One of my Christmas gifts from Xander was a new cookbook, Paris Pastry Club. I love baking, but my current repertoire is largely classics. Brownies, cookies, cakes…you get the gist. This book is mostly made up of French classics with some other outside-of-the-box recipes mixed in. I’ve made three things from it so far and two have been outstanding. It’s been really exciting to bake from PPC because it’s so far outside of my normal. I’m getting to try new techniques, hone ones I already know but have little use for, and get fresh ideas for meals and dinner parties. As a (hobby) baker it’s been wonderfully stretching.
The first recipe I made was the chocolate mousse. Xander and I hosted another couple for a four-course, sit down dinner party on New Year’s Eve. The dinner was delicious, but a bit heavy so I wanted something for dessert that wasn’t going to push us all into a food coma for the next few hours while we waited for the ball to drop. The chocolate mousse from PPC fit the bill perfectly.
I’ve made chocolate mousse several times with varied results. Sometimes good, sometimes a tad grainy, sometimes not chocolaty enough. This recipe was totally on point. Light and airy with a velvety texture and a strong chocolaty flavor. All you could ask for. If you ask me.
A note before trying: the author of the book is European and thus all recipe ingredients are listed in grams (and ounces). I recommend using a scale rather than trying to convert to cups. It’s infinitely more accurate and actually much easier. Xander recently order one (for his current culinary obsession: pasta) and it’s been such a game changer. I grew up baking with a scale and when I left the nest it was one of those things that never seemed worth the money. However, I’m changing my tune. If you do a lot of baking and don’t already own one I highly recommend one. There are many out there, but this is the one we got and I absolutely love it. Of course, that’s so surprise. OXO is consistently my favorite brand for kitchen utensils.
Adapted from Paris Pastry Club
75 g (2 ½ oz) 60% dark chocolate
25 g (1 oz) 40% milk chocolate
150 g (5 oz) whipping cream
25 g (1 oz) sugar
25 g (1 oz) water
2 egg yolks
Put the bowl you’re going to whip the cream in into the freezer 10 minutes before you start. Melt both chocolates in a heatproof bowl set over a pot of simmering water. In the meantime, whip the cream to soft peaks and set aside in the fridge. It will look slightly under whipped.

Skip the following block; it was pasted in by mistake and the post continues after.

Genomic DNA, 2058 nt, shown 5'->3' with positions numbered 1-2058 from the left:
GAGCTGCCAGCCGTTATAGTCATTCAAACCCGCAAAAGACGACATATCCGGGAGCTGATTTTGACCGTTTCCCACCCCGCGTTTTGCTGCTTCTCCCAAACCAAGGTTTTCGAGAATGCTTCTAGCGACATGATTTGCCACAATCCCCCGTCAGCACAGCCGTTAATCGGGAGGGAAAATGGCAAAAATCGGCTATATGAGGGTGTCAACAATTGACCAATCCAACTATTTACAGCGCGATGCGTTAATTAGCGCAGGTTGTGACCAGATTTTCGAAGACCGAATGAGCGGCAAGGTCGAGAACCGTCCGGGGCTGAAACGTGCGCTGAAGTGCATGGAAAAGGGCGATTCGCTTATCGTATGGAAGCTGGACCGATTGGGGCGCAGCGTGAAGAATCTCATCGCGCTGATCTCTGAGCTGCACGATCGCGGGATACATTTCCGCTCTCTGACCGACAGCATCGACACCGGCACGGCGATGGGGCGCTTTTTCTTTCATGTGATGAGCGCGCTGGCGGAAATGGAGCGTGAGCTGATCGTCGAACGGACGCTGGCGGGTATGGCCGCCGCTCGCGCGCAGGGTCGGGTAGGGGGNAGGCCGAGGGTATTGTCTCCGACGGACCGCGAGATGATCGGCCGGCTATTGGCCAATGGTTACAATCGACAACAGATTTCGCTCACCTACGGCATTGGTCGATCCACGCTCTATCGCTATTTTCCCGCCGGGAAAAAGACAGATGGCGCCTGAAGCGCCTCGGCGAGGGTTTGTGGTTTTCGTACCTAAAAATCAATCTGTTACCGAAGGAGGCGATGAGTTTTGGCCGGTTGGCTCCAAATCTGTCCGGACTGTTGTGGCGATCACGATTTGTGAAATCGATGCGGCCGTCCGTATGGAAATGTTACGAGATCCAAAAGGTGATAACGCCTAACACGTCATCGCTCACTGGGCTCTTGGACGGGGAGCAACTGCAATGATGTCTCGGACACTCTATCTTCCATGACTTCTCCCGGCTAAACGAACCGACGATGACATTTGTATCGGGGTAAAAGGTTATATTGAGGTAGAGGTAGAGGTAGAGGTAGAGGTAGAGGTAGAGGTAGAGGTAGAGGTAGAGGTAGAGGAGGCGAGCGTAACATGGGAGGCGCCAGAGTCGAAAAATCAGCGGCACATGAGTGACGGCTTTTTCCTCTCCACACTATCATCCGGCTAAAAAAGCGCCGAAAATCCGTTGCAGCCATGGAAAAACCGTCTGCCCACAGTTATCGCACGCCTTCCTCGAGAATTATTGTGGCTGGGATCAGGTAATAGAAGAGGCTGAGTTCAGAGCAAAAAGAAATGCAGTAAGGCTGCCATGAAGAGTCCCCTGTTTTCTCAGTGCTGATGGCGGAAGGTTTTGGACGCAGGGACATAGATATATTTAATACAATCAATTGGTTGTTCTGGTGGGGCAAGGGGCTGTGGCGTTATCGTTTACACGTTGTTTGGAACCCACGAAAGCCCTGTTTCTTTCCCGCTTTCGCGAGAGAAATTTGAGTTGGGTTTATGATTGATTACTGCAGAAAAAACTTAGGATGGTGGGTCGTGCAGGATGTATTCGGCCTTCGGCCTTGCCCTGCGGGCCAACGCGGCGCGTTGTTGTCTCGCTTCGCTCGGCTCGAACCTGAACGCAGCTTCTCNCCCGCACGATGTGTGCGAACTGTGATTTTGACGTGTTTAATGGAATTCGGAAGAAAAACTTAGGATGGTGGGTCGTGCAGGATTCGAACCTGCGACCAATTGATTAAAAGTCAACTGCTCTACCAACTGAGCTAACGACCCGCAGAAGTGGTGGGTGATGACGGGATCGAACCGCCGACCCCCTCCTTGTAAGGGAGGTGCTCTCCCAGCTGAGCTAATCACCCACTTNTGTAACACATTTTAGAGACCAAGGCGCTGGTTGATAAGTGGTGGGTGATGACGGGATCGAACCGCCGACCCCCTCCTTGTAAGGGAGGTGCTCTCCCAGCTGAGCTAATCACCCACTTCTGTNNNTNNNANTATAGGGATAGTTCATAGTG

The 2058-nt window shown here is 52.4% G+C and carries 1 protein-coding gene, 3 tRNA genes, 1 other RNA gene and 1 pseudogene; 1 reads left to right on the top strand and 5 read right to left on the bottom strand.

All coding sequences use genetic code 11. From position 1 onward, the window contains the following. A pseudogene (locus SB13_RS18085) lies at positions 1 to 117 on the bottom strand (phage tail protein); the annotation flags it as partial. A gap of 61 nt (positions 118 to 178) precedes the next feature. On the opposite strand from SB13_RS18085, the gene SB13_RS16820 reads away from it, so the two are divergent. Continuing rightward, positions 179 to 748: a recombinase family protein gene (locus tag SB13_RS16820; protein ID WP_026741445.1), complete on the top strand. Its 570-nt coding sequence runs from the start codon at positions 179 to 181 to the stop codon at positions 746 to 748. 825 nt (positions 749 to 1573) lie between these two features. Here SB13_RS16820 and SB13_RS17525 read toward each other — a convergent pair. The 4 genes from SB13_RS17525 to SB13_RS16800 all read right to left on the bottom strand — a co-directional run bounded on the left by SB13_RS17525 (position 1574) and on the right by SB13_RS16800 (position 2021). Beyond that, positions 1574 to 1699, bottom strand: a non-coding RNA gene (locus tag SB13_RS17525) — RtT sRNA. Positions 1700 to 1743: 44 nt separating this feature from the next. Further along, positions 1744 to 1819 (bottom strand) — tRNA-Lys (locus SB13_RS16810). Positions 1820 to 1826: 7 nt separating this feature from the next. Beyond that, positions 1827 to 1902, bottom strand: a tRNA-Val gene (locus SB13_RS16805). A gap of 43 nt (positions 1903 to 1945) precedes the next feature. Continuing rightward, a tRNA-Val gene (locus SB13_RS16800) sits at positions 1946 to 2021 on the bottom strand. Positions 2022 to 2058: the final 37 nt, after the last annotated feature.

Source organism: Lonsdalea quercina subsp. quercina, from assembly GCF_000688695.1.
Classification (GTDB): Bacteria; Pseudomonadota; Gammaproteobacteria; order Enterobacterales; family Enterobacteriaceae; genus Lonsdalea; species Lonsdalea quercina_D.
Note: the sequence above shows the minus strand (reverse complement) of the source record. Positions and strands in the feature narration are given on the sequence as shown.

Once the chocolate is melted, keep it warm over the pot of hot water. Next, bring the sugar and water to a boil in a small pot. At the same time, whisk the egg yolks in a bowl using either an electric or stand mixer. Once the sugar is completely dissolved into the water, pour the piping hot syrup over the egg yolks a little at a time, whisking constantly. Once all the syrup is incorporated, whisk for 3-4 minutes, or until thick and holds soft peaks.
Now that all the elements are ready, use a whisk to mix half the whipped cream into the melted chocolate until smooth and shiny. Still using the whisk, fold in the remaining cream. When the white streaks just start to disappear, add the egg yolk mixture and incorporate gently. Starting from the center of the bowl and going up the side, turning the bowl clockwise as you do so.
At this point, the mousse should look almost even in color. Switch to a spatula and give it a few more stirs. Divide between 4 small bowls and chill in the fridge for at least 4 hours.
The author recommends putting the bowl and whisk you're going to use for whipping the cream in the freezer for a few minutes before you get started. It whips faster and in a more stable way. I found that to be true and will likely use this tip in the future when I'm whipping cream.
I prepped the bowls I was going to serve the mousse in so they would be easy to grab and fill when I was ready. I covered the whole thing in plastic wrap before putting in the fridge.
I used a large cookie scoop to get the mousse into bowls with minimal mess. Ok, maybe not minimal. But, less than if had tried to spoon it in.